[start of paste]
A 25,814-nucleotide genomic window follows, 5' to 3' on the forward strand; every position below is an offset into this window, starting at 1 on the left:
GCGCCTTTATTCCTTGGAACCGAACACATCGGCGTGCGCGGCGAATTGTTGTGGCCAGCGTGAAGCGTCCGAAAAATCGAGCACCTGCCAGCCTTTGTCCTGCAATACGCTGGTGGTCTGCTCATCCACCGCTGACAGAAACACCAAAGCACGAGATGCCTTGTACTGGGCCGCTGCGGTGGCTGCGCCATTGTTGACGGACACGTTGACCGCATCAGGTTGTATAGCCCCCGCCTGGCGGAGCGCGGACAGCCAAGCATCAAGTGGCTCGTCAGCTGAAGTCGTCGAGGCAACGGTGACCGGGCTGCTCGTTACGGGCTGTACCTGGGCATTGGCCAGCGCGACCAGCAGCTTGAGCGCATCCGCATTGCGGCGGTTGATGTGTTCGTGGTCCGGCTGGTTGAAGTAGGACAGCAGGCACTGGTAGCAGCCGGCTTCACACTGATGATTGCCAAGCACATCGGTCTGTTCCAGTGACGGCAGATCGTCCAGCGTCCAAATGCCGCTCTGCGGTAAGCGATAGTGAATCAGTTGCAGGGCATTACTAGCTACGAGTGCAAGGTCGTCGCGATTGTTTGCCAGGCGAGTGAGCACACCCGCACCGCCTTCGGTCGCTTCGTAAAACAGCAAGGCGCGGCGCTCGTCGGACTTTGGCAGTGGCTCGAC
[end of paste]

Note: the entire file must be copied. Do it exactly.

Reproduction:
A 25,814-nucleotide genomic window follows, 5' to 3' on the forward strand; every position below is an offset into this window, starting at 1 on the left:
GCGCCTTTATTCCTTGGAACCGAACACATCGGCGTGCGCGGCGAATTGTTGTGGCCAGCGTGAAGCGTCCGAAAAATCGAGCACCTGCCAGCCTTTGTCCTGCAATACGCTGGTGGTCTGCTCATCCACCGCTGACAGAAACACCAAAGCACGAGATGCCTTGTACTGGGCCGCTGCGGTGGCTGCGCCATTGTTGACGGACACGTTGACCGCATCAGGTTGTATAGCCCCCGCCTGGCGGAGCGCGGACAGCCAAGCATCAAGTGGCTCGTCAGCTGAAGTCGTCGAGGCAACGGTGACCGGGCTGCTCGTTACGGGCTGTACCTGGGCATTGGCCAGCGCGACCAGCAGCTTGAGCGCATCCGCATTGCGGCGGTTGATGTGTTCGTGGTCCGGCTGGTTGAAGTAGGACAGCAGGCACTGGTAGCAGCCGGCTTCACACTGATGATTGCCAAGCACATCGGTCTGTTCCAGTGACGGCAGATCGTCCAGCGTCCAAATGCCGCTCTGCGGTAAGCGATAGTGAATCAGTTGCAGGGCATTACTAGCTACGAGTGCAAGGTCGTCGCGATTGTTTGCCAGGCGAGTGAGCACACCCGCACCGCCTTCGGTCGCTTCGTAAAACAGCAAGGCGCGGCGCTCGTCGGACTTTGGCAGTGGCTCGAC